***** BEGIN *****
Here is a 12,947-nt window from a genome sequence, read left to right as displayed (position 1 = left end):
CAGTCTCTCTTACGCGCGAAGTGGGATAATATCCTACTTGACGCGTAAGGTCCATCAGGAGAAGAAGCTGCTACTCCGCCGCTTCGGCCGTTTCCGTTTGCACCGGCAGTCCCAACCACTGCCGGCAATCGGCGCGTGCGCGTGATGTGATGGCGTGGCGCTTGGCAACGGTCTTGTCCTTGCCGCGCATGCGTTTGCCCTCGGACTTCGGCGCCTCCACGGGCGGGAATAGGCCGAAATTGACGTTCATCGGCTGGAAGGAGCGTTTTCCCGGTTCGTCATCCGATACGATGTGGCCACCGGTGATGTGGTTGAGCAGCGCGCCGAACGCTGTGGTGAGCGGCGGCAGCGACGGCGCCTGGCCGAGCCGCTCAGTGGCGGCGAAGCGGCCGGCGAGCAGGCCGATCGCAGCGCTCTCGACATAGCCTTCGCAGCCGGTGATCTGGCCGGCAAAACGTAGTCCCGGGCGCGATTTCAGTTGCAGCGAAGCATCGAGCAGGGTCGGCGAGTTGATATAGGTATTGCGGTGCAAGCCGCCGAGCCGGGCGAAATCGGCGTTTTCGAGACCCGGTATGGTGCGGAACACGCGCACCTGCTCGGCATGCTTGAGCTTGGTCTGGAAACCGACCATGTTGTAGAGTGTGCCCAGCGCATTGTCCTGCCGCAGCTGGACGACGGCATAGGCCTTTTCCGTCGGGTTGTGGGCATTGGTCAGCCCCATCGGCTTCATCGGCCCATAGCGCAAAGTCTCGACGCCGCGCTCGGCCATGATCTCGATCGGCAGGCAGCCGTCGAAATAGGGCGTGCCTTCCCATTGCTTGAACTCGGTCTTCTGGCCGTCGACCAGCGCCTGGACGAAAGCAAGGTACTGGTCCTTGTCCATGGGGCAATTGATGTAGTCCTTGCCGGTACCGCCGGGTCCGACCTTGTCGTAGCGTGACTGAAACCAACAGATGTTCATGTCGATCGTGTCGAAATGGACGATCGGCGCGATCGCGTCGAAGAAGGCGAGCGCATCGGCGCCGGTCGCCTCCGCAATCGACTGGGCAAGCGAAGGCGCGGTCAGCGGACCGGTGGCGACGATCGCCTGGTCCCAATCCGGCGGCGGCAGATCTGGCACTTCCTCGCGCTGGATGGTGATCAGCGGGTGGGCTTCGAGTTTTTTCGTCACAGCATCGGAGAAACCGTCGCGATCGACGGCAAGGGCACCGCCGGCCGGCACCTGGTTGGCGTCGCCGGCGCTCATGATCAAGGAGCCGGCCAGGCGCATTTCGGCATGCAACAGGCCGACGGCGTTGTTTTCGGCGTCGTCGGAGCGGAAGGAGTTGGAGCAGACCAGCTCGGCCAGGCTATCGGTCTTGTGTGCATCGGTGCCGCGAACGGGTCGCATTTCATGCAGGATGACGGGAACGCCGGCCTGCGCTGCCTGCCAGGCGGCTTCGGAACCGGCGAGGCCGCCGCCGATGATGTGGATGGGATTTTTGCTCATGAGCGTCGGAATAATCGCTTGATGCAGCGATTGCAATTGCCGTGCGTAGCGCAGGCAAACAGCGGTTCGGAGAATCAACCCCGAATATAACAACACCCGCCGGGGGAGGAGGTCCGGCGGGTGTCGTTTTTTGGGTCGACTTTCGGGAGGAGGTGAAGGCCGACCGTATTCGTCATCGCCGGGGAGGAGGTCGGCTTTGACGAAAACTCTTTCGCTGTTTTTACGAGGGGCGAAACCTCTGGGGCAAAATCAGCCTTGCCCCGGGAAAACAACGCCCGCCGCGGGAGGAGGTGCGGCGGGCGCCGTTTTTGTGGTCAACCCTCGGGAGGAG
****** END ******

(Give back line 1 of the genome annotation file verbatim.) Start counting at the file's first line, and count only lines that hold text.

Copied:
Here is a 12,947-nt window from a genome sequence, read left to right as displayed (position 1 = left end):